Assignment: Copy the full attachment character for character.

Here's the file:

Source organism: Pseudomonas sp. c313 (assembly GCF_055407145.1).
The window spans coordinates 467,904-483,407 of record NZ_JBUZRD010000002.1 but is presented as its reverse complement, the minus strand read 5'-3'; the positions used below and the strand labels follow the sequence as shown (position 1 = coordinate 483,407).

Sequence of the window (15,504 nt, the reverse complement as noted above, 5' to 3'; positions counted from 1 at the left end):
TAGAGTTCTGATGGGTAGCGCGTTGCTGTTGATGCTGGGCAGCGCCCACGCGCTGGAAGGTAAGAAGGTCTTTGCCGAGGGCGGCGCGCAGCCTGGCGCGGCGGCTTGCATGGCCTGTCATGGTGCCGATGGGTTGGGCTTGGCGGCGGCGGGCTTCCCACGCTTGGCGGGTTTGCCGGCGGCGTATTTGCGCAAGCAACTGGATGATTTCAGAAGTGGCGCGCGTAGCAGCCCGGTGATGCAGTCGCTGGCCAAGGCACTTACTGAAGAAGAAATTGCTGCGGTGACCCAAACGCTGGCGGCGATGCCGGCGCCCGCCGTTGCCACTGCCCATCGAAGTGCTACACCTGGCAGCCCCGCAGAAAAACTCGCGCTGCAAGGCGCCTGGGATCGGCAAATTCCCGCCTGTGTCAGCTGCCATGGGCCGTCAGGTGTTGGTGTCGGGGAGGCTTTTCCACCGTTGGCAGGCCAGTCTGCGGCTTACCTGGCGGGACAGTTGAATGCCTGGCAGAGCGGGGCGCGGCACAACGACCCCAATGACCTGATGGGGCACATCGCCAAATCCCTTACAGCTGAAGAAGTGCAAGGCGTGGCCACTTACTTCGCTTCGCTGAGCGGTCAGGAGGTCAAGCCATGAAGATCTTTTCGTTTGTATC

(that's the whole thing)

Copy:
Source organism: Pseudomonas sp. c313 (assembly GCF_055407145.1).
The window spans coordinates 467,904-483,407 of record NZ_JBUZRD010000002.1 but is presented as its reverse complement, the minus strand read 5'-3'; the positions used below and the strand labels follow the sequence as shown (position 1 = coordinate 483,407).

Sequence of the window (15,504 nt, the reverse complement as noted above, 5' to 3'; positions counted from 1 at the left end):
TAGAGTTCTGATGGGTAGCGCGTTGCTGTTGATGCTGGGCAGCGCCCACGCGCTGGAAGGTAAGAAGGTCTTTGCCGAGGGCGGCGCGCAGCCTGGCGCGGCGGCTTGCATGGCCTGTCATGGTGCCGATGGGTTGGGCTTGGCGGCGGCGGGCTTCCCACGCTTGGCGGGTTTGCCGGCGGCGTATTTGCGCAAGCAACTGGATGATTTCAGAAGTGGCGCGCGTAGCAGCCCGGTGATGCAGTCGCTGGCCAAGGCACTTACTGAAGAAGAAATTGCTGCGGTGACCCAAACGCTGGCGGCGATGCCGGCGCCCGCCGTTGCCACTGCCCATCGAAGTGCTACACCTGGCAGCCCCGCAGAAAAACTCGCGCTGCAAGGCGCCTGGGATCGGCAAATTCCCGCCTGTGTCAGCTGCCATGGGCCGTCAGGTGTTGGTGTCGGGGAGGCTTTTCCACCGTTGGCAGGCCAGTCTGCGGCTTACCTGGCGGGACAGTTGAATGCCTGGCAGAGCGGGGCGCGGCACAACGACCCCAATGACCTGATGGGGCACATCGCCAAATCCCTTACAGCTGAAGAAGTGCAAGGCGTGGCCACTTACTTCGCTTCGCTGAGCGGTCAGGAGGTCAAGCCATGAAGATCTTTTCGTTTGTATC